Pest advice for controlling Fleas
Is your pet fidgeting and scratching an unusual amount? Spotted something jumping around on the carpet? If you find yourself fretting about fleas, you’re in the right place.
Discovering there are fleas in your home is distressing and, due to their lifecycle, can be an uphill battle to control.
Whether you’re thinking about doing some DIY flea pest control or you’re looking to enlist the help of a professional pest management company, this guide is for you.
Fleas are ectoparasitic insects, meaning they live on the outside of a host animal. They feed on the blood of mammals and birds. It’s estimated that there are around 2,500 species of flea in the world.
We get three types of flea in the UK. The most common is the cat flea Ctenocephalides felis. Less often, we get dog fleas Ctenocephalides canis. While rare, we do occasionally get human flea Pulex irritans infestations.
The dangers: why we control fleas
Risk to people
In the UK at least, fleas do not commonly spread disease.
Although fleas do not pose a direct health risk, flea bites can cause intense irritation and itching to pets and humans alike.
The most problematic aspect of a flea bite on humans is the infection which can be caused by prolonged itching when left untreated.
Flea bites have been known to cause skin complaints, and can also exacerbate respiratory illnesses and cause complications.
Risk to pets
If your pet has fleas, it will suffer from a great deal of discomfort and could also have an allergic reaction to the flea’s saliva.
Lengthy periods of infestation can cause your pet to develop anemia from the loss of blood, although this is rare. (See Fleas on pets below.)
Types of flea in the UK
The most common species of flea in the UK is the Cat flea Ctenocephalides felis. They are an extremely common pest whose primary host is domestic cats, but are known for readily biting humans and dogs too.
That’s right - just because it’s called a Cat flea, it doesn’t mean the pest won’t try and bite people too!
The Dog flea Ctenocephalides canis can also use a variety of mammals as a host, but primarily targets dogs and cats.
Other types of flea to be aware of are; the Bird flea Ceratophyllus gallinae and Human flea Pulex irritans.
The Bird flea only lives for a short time but is an impressive breeder, multiplying in great numbers in habitats such as hen houses.
Finally there are Human fleas, which are now rare in the UK. They are a known carrier of plague Yersinia pestis.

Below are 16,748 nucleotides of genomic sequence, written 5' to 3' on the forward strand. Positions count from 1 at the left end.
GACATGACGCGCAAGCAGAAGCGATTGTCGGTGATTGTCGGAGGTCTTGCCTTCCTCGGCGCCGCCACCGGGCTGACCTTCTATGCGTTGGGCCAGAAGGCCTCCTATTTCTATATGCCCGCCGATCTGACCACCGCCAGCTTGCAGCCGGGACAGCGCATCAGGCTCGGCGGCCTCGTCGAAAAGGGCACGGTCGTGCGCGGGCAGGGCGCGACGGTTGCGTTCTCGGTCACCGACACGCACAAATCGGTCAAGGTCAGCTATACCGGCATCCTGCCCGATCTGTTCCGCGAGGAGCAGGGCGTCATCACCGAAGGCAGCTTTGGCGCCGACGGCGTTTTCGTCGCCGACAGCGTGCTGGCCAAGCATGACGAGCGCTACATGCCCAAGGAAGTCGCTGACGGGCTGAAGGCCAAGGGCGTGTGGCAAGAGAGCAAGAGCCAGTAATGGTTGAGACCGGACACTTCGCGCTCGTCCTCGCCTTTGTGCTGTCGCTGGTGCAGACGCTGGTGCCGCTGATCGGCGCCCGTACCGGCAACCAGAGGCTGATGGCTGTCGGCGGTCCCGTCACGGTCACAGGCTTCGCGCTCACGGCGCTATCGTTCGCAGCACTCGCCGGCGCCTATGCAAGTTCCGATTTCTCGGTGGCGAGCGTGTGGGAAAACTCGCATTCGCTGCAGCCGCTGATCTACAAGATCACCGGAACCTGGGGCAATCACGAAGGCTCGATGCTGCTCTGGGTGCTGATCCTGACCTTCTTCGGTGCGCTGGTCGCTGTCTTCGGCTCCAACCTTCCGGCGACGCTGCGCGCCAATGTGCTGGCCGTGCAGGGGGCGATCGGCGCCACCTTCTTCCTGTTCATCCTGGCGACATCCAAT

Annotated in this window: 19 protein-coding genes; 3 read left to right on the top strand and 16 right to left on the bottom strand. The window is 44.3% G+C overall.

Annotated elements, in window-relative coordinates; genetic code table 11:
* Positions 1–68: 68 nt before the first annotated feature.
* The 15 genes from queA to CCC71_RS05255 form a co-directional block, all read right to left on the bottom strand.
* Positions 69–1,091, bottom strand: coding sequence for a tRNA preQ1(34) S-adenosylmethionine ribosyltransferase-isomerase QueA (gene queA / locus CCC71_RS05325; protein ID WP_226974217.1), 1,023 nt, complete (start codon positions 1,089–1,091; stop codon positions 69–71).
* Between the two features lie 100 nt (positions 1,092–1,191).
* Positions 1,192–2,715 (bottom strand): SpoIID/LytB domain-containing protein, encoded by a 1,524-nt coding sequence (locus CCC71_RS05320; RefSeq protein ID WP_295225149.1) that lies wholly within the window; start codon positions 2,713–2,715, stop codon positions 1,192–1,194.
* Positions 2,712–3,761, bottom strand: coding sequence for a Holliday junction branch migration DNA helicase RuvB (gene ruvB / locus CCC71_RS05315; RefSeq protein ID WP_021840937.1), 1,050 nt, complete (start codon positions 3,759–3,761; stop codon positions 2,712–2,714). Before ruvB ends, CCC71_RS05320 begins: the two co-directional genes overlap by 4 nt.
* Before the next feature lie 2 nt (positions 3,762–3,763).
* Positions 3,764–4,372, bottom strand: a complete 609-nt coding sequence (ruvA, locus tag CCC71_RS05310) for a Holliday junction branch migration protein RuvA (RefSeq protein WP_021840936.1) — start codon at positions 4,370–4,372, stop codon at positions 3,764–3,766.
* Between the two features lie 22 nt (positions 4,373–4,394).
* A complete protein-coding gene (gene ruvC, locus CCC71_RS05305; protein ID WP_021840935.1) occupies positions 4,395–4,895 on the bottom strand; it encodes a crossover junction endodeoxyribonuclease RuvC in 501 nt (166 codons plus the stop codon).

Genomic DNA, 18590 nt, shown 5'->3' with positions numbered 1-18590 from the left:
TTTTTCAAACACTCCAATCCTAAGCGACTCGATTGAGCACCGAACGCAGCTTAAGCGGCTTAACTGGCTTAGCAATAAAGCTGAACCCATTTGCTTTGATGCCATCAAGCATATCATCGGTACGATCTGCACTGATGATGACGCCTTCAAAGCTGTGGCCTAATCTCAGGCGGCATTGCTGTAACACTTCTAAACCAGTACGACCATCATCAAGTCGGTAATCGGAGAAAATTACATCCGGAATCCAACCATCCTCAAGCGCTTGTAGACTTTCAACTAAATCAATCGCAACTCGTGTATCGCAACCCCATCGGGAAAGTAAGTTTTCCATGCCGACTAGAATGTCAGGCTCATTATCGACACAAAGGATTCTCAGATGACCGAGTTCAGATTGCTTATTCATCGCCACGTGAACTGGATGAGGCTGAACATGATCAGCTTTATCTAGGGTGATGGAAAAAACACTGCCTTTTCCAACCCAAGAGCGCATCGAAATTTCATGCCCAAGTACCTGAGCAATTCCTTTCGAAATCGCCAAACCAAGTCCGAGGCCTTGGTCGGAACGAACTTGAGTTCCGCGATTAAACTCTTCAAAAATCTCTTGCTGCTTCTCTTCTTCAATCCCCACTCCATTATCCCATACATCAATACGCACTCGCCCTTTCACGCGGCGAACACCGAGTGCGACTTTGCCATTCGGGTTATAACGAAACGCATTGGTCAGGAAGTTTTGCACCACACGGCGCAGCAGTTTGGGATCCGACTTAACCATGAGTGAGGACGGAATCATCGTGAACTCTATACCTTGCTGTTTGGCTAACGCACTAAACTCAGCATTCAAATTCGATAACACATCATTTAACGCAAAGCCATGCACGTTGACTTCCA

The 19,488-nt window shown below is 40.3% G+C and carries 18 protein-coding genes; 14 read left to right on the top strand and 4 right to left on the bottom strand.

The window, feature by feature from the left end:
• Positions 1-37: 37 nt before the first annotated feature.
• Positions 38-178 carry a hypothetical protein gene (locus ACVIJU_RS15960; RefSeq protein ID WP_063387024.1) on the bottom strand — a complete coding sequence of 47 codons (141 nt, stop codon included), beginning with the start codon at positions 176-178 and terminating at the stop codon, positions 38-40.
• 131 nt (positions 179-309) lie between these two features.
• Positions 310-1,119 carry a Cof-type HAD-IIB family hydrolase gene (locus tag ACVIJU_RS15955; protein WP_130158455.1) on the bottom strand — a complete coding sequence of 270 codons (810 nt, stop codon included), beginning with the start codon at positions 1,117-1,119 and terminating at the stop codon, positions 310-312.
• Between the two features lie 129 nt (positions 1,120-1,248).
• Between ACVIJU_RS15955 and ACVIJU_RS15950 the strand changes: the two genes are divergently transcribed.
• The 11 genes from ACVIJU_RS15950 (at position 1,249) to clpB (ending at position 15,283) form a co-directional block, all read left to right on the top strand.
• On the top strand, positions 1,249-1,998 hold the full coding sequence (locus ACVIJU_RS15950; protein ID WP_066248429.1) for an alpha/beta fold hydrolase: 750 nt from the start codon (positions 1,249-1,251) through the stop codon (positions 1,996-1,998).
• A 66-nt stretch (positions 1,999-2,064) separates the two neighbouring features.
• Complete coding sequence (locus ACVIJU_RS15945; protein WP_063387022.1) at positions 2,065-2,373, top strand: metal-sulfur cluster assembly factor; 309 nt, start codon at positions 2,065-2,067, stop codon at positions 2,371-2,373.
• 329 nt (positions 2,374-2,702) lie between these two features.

DID YOU KNOW: In World War Two, Japan tried to use fleas carrying Y. pestis as a biological weapon, dropping them in China.
Habitat: how fleas choose a home
Fleas can live on any warm-blooded animal but are often found to be living on humans, domestic animals and rodents.
When not feeding on a host, fleas are mainly active in communal rooms, places where pets sleep and wherever there is most activity.
Fleas and their eggs can be commonly found in soft furnishings which provide plenty of insulation, such as carpets, pet bedding, clothes and upholstered furniture.
If you have an active infestation, you may see fleas jumping in your carpet and furniture.
Six tell-tale signs that fleas are about
- Pets constantly scratching, licking or biting themselves may be the first sign
- Seeing fleas or flea droppings in the coat of your pet (easily spotted in light-coloured animals by brushing back the hair, in dark coated breeds it may be better to comb the animal over a sheet of paper)
- The identity of the black specks may be confirmed by adding a few drops of water: if they turn red, your pet has fleas!
- Bites on you or other members of the household, usually around ankles and legs
- If you have been holding or stroking a pet, you may find bites on your arms
- And the most obvious sign of a flea infestation? Seeing them! When they aren’t busy leeching our AB positive, fleas can often be spotted jumping around on soft furnishings.
How do professionals get rid of fleas?
Pest technicians get plenty of call-outs to treat properties for fleas - so if you’re having issues, you’re not alone!
The standard treatment for any infested premises is the application of a residual insecticide, either as a liquid spray or powder. The insecticide is applied to all floor surfaces.
Pest management professionals may also use something called an Insect Growth Regulator (IGR).
Flea eggs and pupae are not affected by insecticides - this fact is very important to understand after your home has been treated.
This prevents proper completion of the flea life cycle, from larvae to the adult stage. It won’t kill adult fleas, so will be used alongside a conventional insecticide.
Once treatment is complete, it is critical you do not wash or vacuum your carpets for a minimum of two weeks - longer if possible.
Over the course of the treatment, eggs and pupae will continue to go through the life cycle stages, eventually emerging as adult fleas.
As the insecticide has a residual effect, it will kill the newly-formed fleas.
If you clean your carpet, you'll be in danger of eliminating the residual insecticide which will lead to a failed treatment.
Finding a pest controller to get rid of fleas
Use a trained professional pest controller call us on 01269 844503 / 07772 289648 or email us on [email protected]